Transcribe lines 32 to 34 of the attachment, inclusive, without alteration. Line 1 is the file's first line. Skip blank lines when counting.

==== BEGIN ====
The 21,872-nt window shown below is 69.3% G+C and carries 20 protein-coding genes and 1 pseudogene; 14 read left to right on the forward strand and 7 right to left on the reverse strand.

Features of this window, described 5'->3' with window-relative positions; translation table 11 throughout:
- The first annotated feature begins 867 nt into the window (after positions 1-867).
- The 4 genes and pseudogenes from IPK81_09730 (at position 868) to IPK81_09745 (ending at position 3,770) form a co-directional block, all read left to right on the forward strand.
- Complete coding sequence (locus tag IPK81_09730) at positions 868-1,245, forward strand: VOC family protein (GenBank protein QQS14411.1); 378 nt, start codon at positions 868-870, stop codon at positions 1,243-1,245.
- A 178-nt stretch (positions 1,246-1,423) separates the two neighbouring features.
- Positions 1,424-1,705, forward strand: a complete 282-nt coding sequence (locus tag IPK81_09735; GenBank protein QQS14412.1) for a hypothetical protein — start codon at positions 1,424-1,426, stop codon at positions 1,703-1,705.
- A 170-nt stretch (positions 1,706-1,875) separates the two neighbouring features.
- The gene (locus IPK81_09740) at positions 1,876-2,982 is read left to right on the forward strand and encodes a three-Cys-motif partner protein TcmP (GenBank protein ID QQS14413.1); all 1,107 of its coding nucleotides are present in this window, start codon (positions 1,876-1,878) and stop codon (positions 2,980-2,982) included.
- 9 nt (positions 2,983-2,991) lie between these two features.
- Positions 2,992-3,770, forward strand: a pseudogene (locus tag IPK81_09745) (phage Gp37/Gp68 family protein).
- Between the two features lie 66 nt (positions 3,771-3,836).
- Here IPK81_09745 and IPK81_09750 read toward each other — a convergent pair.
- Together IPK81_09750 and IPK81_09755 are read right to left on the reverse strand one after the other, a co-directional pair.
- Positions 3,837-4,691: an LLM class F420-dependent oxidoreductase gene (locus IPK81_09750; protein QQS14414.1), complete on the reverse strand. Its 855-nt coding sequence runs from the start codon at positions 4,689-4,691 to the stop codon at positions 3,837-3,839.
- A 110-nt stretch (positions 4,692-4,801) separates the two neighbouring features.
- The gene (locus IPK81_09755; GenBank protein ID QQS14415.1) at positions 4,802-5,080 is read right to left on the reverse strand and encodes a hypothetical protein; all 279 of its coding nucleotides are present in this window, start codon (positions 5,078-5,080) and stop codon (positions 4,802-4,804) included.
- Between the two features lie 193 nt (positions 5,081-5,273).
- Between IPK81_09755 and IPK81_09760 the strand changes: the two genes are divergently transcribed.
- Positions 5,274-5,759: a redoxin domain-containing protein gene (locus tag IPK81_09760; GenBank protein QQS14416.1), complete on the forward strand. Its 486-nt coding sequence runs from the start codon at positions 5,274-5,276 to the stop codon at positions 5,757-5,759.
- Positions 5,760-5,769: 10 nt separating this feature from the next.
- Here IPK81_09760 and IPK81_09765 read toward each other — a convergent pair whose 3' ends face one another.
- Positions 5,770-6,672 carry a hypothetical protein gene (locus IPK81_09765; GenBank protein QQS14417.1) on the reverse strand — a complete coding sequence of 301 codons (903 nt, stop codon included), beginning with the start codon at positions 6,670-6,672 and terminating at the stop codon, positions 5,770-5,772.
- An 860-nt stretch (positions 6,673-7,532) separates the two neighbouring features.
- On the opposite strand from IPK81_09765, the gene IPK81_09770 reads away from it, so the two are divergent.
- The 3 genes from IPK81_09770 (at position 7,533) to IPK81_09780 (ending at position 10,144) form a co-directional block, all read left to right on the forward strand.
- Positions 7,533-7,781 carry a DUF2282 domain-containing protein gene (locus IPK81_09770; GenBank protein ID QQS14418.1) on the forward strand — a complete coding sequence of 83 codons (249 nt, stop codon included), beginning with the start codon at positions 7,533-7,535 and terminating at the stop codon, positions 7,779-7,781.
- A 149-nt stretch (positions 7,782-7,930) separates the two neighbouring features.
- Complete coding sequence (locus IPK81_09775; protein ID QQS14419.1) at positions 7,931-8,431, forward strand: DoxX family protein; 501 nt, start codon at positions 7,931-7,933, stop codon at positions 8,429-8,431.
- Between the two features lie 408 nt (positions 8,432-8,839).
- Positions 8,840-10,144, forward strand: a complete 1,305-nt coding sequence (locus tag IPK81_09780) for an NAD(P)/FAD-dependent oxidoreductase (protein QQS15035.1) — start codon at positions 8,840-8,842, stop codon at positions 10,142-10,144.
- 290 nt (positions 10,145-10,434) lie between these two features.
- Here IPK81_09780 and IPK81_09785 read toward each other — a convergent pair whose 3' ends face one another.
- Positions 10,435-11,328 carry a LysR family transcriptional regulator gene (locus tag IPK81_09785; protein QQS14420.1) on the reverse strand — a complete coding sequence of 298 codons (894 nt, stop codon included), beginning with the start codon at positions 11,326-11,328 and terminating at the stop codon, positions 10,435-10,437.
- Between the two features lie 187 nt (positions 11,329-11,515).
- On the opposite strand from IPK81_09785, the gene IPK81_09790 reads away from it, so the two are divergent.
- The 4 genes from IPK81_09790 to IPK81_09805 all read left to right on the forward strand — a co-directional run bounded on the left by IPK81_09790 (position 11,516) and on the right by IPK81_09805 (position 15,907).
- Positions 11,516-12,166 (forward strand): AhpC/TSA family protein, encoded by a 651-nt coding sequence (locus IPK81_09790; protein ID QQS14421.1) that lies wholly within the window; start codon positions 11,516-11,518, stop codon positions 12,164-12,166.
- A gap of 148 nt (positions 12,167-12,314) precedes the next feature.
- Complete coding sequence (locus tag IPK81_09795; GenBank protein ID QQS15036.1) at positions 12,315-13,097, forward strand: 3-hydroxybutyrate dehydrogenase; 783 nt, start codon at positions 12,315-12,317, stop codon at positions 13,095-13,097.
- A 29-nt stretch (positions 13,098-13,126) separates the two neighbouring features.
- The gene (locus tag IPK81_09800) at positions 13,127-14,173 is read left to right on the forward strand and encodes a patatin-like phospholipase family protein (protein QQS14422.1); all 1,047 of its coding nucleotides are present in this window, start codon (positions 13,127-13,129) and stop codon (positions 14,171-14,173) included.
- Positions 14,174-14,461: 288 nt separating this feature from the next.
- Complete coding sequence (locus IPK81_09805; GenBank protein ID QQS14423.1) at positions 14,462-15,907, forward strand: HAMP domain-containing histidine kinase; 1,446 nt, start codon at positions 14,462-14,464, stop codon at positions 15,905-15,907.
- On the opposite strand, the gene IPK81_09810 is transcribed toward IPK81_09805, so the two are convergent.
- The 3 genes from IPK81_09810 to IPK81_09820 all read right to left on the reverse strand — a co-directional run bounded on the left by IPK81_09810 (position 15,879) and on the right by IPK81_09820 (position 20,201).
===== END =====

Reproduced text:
- 290 nt (positions 10,145-10,434) lie between these two features.
- Here IPK81_09780 and IPK81_09785 read toward each other — a convergent pair whose 3' ends face one another.
- Positions 10,435-11,328 carry a LysR family transcriptional regulator gene (locus tag IPK81_09785; protein QQS14420.1) on the reverse strand — a complete coding sequence of 298 codons (894 nt, stop codon included), beginning with the start codon at positions 11,326-11,328 and terminating at the stop codon, positions 10,435-10,437.